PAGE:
Sunday, October 08, 2006

Oscar's Foreign List: Nearly Final

For my international readers (and helpers -thanks) and my fellow worldly Americans I give you a massive Foreign Film Oscar Race Update.


We have 57 official submissions at this point. The Academy will verify the official list next week (usually there are a few changes when they do. Countries no one knew submitted will pop up and a few countries are always disqualified, usually due to some administrative error (paperwork was late or some such) but sometimes out of sheer stupidity (like when Greece submitted the English language Brides last year --what was that about?)

Once the Academy announces the "official" official list, we'll dive in deeper.
Algeria to Finland -a martial arts epic, a couple of biopics, three womens pictures and, of course, a WW II drama.
France to the Netherlands -ensemble dramas, coming of age films and, of course, a WW II drama.
Peru to Venezuela more coming of age flicks, some comedies, but what's this? No WW II dramas. Inconceivable.

Tags: foreign films, , Oscars, Academy Awards, cinema, Film

43 comments:

Beau said...

Unless "Pan's Labyrinth" garners an insane amount of press, astounding reviews and box-office galore, I think "Volver"'s got the category sown up.

adam k. said...

I thought someone had said earlier that Spain had decided not to submit Volver? This will make it much harder to get major nominations.

Anonymous said...

Greece submited Brides last year (50% Greek, 45% English, 5% Russian - a real mess) because it's the most Oscar baity a movie can get and Scorcese was the executive producer. It was not as stupid as Austria submitting Caché.

Kamikaze Camel said...

Adam, but the last two foreign titles that got Best Picture nominations were Crouching Tiger and Life is Beautiful, both of which were nominated for and won the Foreign Language category.

So if it still manages to make a decent amount of cash by the time ballots are due, it's still right in the thick of it.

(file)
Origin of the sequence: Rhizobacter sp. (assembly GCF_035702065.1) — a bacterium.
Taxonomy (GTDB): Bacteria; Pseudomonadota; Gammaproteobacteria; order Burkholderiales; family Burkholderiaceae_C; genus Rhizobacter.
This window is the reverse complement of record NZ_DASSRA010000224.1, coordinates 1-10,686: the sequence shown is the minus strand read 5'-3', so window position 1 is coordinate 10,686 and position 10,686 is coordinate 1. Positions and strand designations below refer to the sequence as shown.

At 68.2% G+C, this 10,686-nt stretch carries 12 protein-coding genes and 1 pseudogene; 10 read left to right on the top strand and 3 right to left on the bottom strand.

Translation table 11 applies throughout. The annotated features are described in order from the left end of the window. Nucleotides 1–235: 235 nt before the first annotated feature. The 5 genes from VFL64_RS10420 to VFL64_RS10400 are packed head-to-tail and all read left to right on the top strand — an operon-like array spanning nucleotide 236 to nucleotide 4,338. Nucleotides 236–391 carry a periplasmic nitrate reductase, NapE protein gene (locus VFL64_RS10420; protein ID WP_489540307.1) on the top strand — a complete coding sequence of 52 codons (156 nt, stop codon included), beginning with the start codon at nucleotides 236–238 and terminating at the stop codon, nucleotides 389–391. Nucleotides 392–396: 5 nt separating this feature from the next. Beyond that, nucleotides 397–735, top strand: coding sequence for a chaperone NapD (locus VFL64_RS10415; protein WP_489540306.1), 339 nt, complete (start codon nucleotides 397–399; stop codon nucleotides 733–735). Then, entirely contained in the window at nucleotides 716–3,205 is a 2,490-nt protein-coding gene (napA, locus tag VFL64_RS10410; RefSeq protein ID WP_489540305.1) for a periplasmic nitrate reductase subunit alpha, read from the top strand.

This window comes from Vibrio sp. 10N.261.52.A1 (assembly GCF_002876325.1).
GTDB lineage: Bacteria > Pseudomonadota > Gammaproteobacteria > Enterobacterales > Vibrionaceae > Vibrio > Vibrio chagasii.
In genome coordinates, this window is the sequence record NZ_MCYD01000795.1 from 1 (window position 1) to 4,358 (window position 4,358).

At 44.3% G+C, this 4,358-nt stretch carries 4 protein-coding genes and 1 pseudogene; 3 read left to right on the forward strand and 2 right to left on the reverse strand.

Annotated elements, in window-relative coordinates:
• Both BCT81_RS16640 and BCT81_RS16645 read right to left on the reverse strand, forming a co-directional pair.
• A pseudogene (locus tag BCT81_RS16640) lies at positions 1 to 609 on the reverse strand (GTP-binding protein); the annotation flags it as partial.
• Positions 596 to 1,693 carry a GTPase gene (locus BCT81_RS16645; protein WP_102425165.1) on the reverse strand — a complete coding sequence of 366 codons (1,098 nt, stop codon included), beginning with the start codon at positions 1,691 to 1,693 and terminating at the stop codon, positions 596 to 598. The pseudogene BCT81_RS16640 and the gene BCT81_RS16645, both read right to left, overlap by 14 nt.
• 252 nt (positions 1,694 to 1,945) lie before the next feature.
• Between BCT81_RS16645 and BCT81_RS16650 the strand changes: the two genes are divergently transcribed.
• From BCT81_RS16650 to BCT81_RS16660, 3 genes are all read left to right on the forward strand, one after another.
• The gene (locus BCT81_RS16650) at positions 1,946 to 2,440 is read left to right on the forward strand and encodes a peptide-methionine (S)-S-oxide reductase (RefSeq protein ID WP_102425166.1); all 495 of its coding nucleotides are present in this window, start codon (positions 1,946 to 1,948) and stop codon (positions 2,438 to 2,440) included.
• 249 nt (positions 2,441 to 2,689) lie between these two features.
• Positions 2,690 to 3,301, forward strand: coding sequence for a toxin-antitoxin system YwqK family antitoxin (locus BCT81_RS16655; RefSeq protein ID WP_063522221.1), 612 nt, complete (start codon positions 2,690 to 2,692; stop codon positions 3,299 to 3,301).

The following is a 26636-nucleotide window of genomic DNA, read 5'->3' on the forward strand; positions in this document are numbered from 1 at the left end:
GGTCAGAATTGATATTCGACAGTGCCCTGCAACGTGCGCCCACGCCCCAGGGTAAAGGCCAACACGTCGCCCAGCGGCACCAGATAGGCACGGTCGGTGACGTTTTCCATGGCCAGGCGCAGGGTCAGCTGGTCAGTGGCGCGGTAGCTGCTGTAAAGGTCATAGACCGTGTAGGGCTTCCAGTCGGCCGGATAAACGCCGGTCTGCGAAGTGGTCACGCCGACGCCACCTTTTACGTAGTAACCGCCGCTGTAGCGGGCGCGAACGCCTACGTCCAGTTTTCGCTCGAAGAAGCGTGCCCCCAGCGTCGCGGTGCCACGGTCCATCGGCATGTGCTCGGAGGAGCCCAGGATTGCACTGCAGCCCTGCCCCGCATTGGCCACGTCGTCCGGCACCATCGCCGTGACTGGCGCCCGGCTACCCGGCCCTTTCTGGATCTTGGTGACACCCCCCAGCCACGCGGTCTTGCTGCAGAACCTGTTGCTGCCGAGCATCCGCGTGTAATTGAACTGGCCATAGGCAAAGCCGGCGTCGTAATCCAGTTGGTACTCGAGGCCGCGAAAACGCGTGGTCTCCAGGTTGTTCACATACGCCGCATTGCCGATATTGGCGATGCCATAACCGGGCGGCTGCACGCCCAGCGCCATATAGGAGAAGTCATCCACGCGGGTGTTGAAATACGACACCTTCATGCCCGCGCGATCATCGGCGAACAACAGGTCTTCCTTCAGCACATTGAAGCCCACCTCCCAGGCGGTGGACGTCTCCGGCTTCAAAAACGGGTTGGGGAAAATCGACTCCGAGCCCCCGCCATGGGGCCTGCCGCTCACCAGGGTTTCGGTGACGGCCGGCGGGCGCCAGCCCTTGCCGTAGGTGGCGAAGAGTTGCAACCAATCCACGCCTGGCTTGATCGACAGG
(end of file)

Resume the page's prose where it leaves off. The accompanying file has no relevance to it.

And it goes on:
I still don't think Pan's Labyrinth will be nominated in this category. They don't usually like fantasy here do they? They prefer safer stuff, I always thought. They didn't even nominate House of Flying Daggers.

adam k. said...

Yeah, true. I guess if you're aiming for best picture as a foreign, it's really about being mainstream and making money. Having a famous English-language director (Crouching Tiger) or a Miramax campaign (Life is Beautiful) helps, too.

NATHANIEL R said...

Beau -I think Volver has got it sewn up too. Unless The Lives of Others gets traction.

Adam -Not necessarily. Il Postino, Life is Beautiful, and Crouching Tiger scored in both caegories.

anon -I've seen Brides myself and I wonder where those numbers are from? There are a few lines in Greek at the beginning of the movie and then random occassional lines on the boat but it was otherwise very english language.

Anonymous said...

I saw Sileni this summer and not only is it not Svankmajer's best work, but also it is one of his more depraved films that I have seen. I doubt the Academy is going to go for rape/torture scenes and interludes featuring bloody dancing meat.

Anonymous said...

About Brides... the first hour is all in Greek, with a few Russian when they're at Odessa and then, on the boat, it's 60/40 (English/Greek).

Anyway, how did you like it?

Bruno said...

A note on Thailand changing their submission away from "Invisible Waves." I saw this movie and it's probably 75% English, so that's the reason. I don't think it would've been nominated anyway...the director's style is a little too abstract for Oscar.

luna said...

I think it will be a battle between Mexico and Spain. The fact is everyone who has seen both films, say Pan's Labyrinth is better than Volver, but they all say VOLVER will take it because...is a film by Almodovar.

The only official entry I've seen is Japan's "Hula Girls", I thought it was great...

Kamikaze Camel said...

I haven't heard many people say Labyrinth is better than Volver.

Peter Nellhaus said...

I had to check out Italy's nomination on your site. I just saw Criminal Novel which was pretty good, but not good enough, a Scorsese-Coppola wannabe. Check my review at my blog.

Anonymous said...

I missed Volver at the TIFF, but I saw Labyrinth and it is the best film I've seen in theatres in some time. If the Academy actually watches it, it will be in the running.

Kamikaze Camel said...

Still doesn't make it a fact that everybody who's seen both says Pan's is better.

I still query it's chances. But hopefully it can bypass tricky genre trappings and pitfalls.

Anonymous said...

I am German and I have seen both Volver and Lives of Others. While I am not a big fan of the latter film, it is a very political film and the academy may want to give the award to a political film rather than a family dramedy. Plus, Almodovar has won before. It s like when No man´s land beat Amélie. In that respect, I d say Pan´s Labyrinth stands a good chance, too. Lives of Others is at 8.5 at imdb right now so people do love it and it got great buzz at Telluride. It was certainly overshadowed by Volver in Toronto but maybe luminous Penelope had to do with it to a certain degree.